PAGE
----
Once again we find ourselves reaching Paris in what seems like the blink of an eye, three weeks of racing around France has seen Chris Froome steadily ratchet up the pressure on his rivals and is now poised to be crowned Tour de France champion for the third time in his career. Stage 21 needs to be safely negotiated first however, a predominantly ceremonial 113km from Chantilly to the famous Champs-Élysées. A stage which allows the race’s remaining sprinters to stretch their legs one last time, thundering along the historic boulevard’s cobblestones as they duke it out for one of the biggest prizes the quick men can get their hands upon.
André Greipel has not enjoyed a great Tour de France and this will be his final chance to try and save his race this year. Though there is no doubt he has suffered in the mountains recently, the fact he now has the best leadout train by some margin will mark him out as a favourite today. This power based sprint finish is traditionally Greipel’s bread and butter type of finale, where if he gets the final few hundred meters spot on, it is hard to imagine anyone bettering him.
Marcel Kittel will be extremely motivated to add another victory upon the Champs Élysées to his palmares and is the favourite for many eyeing up the contenders on the final day. He still possesses a great leadout train, though one which has perhaps been more active in the Alps than rivals Lotto-Soudal, so fatigue may well be an issue for them in the high paced leadout.
Peter Sagan shall end today atop the podium with another green jersey to take home, but there is also a strong chance that he will need to revisit the top step as stage winner as well. He is the least fatigued of the sprinters, though does not often emerge victorious in these blistering drag races to the finish line, yet will still be confident of causing an upset. He has a great talent for following the right wheels and there is little to suggest he cannot time a perfect late surge to the line for another stage victory at this year’s race.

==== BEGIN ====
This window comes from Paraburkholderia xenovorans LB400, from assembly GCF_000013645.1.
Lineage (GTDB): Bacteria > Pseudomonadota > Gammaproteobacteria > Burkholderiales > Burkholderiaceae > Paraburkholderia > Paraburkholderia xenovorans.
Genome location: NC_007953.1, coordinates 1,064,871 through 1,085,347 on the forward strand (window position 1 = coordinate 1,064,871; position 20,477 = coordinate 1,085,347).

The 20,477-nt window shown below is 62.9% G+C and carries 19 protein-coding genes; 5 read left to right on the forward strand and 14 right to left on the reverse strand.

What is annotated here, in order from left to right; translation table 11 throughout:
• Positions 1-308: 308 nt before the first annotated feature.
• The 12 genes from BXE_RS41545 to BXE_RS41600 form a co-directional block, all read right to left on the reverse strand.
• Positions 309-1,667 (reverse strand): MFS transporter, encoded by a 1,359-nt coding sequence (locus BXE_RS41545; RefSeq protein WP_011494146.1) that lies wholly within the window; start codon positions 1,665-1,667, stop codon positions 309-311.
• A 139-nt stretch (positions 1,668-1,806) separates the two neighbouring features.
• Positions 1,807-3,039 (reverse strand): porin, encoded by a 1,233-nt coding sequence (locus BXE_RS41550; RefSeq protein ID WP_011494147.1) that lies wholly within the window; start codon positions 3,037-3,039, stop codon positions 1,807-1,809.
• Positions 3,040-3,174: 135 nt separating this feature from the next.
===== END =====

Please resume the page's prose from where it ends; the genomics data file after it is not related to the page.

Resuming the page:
Alexander Kristoff will be a real danger to the likes of Kittel and Greipel today, the Norwegian potentially overlooked by some, despite his well documented ability to dominate towards the end of major races. The Katusha rider has failed to replicate his form from the previous season, though has remained a contender in the more attritional sprints at 2016’s Le Tour de France. He still has support at this late stage of the race and will be assured of a good position once the sprint for the line truly opens up.
John Degenkolb is still on the road to recovery in the wake of being struck by a car on the wrong side of the road while out training a few months ago, though still fits the bill as an ideal candidate for stage honours on the final day. There is no doubt he has the power to hurtle over the cobbles, and combined with the slight uphill drag, there is a good chance we will see him at his best once again.
1st Alexander Kristoff 2nd Marcel Kittel 3rd André Greipel